Maurizio Andolfi

Born in 1942. In 1975 he founded the Institute of Family Therapy

(Born in 1942) In 1975 he founded the Institute of Family Therapy, which later became the Academy of Family Psychotherapy of which he is the director. In 1977 he founded the journal Terapia Famigliare, which he still directs today. Child neuropsychiatrist and full professor of Psychodynamics of Development and Family Relations at the Faculty of Psychology of La Sapienza University of Rome, he currently lives in Australia. The Silvano Andolfi Foundation represents his social commitment through projects aimed at immigration, cultural mediation and social marginality.

Judith Landau: The first South African International Conference, 1978, included some early family therapists: Carl Whitaker, Donald Bloch. Subsequently, the discovery that South Africa had been using the first integrative model (Transitional Family Therapy—TFT) since 1968 led to later visits by Maurizio Andolfi, Florence Kaslow, and others. Maurizio climbed his first tree with my children and rode his first horse in the bush among the wild animals. I have protected his dignity by not attaching the relevant photos!

Carmine Saccu: In 1972, when Maurizio decided to go to the United States, he told me that he wanted to meet all the pioneers. He committed himself to it. In Rome he worked hours and hours to make contacts. He was very good, he succeeded. In April 1974 I also went to visit him and he introduced me to many people.

When he returned in October 1974 he was requested by every systemic group in Rome, both by Cancrini’s group and by Vella’s. Each group tried to involve Maurizio with them and he felt a strong loyalty towards Luigi Cancrini. It was the politicized era of the single professional worker: no one could stand higher than the others, attempts were made to introduce equality between the different professions in mental health. No one could be different in those days and those who learned pretended to already know everything so as not to recognize the difference between skills. Maurizio went with the Cancrini group, he taught and they learned, without recognizing a special role for him. Maurizio felt frustrated and started looking around. I had formed a group with the Institute interns, there were 12 of us, Maurizio would have been the thirteenth. We recognized him as « our teacher » giving him a role of importance.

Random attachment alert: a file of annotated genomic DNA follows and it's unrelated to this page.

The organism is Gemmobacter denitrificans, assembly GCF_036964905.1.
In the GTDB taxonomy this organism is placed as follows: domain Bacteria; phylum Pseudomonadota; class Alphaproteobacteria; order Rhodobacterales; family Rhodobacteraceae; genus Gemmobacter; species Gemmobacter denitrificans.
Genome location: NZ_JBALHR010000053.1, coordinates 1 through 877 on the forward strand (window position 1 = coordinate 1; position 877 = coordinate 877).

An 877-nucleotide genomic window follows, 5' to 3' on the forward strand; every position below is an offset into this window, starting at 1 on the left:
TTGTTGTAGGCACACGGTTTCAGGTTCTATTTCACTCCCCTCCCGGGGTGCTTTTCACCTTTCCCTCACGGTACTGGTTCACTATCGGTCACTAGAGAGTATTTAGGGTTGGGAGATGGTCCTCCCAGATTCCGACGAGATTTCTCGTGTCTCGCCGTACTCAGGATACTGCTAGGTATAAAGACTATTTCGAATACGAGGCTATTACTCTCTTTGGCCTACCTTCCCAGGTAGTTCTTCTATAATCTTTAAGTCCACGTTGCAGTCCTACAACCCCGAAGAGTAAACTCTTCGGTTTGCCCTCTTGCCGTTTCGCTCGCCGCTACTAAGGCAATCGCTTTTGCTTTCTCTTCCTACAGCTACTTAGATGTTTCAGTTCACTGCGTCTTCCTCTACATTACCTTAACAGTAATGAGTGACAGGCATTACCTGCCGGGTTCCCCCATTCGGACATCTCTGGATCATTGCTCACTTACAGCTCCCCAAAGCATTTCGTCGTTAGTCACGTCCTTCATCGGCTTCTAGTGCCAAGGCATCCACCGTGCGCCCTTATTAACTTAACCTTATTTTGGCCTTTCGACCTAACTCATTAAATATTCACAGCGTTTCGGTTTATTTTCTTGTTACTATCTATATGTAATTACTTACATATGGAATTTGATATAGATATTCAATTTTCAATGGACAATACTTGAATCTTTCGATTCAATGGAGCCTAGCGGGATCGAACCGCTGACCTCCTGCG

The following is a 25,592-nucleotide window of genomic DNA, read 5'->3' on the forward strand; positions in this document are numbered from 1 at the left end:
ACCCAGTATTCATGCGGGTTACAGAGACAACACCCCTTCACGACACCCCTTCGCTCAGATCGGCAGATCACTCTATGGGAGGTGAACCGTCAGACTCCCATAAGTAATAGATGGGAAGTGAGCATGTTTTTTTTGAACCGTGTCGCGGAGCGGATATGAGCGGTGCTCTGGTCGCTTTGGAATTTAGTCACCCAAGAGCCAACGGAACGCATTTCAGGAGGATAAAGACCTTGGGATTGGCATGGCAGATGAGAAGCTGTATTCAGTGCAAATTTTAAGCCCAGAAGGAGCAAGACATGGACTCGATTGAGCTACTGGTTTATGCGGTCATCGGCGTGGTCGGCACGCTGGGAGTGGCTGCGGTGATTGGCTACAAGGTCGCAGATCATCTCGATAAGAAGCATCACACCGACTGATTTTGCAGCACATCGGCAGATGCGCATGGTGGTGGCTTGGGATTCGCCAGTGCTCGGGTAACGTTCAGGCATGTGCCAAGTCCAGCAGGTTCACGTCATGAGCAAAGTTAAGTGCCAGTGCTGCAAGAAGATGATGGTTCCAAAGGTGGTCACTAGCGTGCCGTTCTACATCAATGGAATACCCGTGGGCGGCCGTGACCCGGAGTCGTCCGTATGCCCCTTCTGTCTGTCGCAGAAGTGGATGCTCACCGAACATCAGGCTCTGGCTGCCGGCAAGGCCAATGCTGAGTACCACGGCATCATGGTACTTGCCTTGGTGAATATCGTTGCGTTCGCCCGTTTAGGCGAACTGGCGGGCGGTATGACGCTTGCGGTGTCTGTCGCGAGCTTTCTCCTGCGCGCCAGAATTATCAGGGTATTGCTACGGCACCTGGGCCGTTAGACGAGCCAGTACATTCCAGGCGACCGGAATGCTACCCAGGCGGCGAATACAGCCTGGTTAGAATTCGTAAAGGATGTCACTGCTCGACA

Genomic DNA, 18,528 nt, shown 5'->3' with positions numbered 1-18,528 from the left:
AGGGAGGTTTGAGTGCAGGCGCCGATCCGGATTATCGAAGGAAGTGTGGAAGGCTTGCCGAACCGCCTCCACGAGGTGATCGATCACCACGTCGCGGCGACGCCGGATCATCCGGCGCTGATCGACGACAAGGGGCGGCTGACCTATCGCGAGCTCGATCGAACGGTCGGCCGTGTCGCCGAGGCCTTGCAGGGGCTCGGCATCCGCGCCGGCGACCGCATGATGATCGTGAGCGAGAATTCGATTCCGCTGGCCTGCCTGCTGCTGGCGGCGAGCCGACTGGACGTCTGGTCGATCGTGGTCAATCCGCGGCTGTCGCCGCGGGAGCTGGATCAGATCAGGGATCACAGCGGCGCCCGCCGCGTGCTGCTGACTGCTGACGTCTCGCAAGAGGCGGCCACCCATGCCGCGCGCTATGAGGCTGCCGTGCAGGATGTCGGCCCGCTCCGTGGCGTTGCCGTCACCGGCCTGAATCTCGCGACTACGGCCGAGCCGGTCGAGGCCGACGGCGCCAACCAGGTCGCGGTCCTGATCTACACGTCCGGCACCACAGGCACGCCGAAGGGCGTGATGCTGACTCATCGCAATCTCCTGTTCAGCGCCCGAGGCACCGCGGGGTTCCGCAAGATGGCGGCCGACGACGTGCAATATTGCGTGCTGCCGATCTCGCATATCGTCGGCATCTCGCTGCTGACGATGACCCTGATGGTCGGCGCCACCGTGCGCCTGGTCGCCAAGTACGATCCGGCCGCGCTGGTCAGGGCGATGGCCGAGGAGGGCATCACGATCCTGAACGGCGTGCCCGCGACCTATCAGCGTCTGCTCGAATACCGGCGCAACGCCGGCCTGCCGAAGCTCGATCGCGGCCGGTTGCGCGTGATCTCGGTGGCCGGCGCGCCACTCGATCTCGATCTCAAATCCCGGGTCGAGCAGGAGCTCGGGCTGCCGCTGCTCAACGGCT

We were both researchers in Child Neuropsychiatry and Prof Bollea, the boss, set up a new Family Therapy Service for us in which Maurizio was the director. He didn’t like his colleagues because they looked for the pathology « within » the child rather than among family relationships. That’s how he went to Psychology, which had just opened. We worked together first as 13 then as 4 until 1991, when we separated.

In July 1975 we held the first congress in Europe « Family therapy in the community » with the entire group from the Ackerman Institute in New York, (Don Bloch, Peggy Papp, Kytty La Perriere and Olga Silvestein) and with Minuchin’s dolphin, Harry Aponte who brought the “structural model” to us. On November 1976 four of us (Maurizio, myself, Anna Maria Niccolò and Paolo Menghi) founded the Institute together.

After the long trip to the USA and some time spent in Italy, Maurizio declared that the time had come when he felt confident in showing his work, therefore he extended an invitation to Whitaker and Minuchin for a residential in Venice conducted by the three of them . All three experimented and showed us how to supervise. There were about fifty of us who came from all over Europe and also from Argentina. Among the Italians there were Vella, Loriedo, I think but I don’t remember Cancrini and I think Boscolo and Cecchin. Adolfo Loketec was present from the Argentina’ Systemic Society and Elida Romano came from Paris. We spent a few days together in the wonderful city of Venice, working hard and experimenting. It was 1981.

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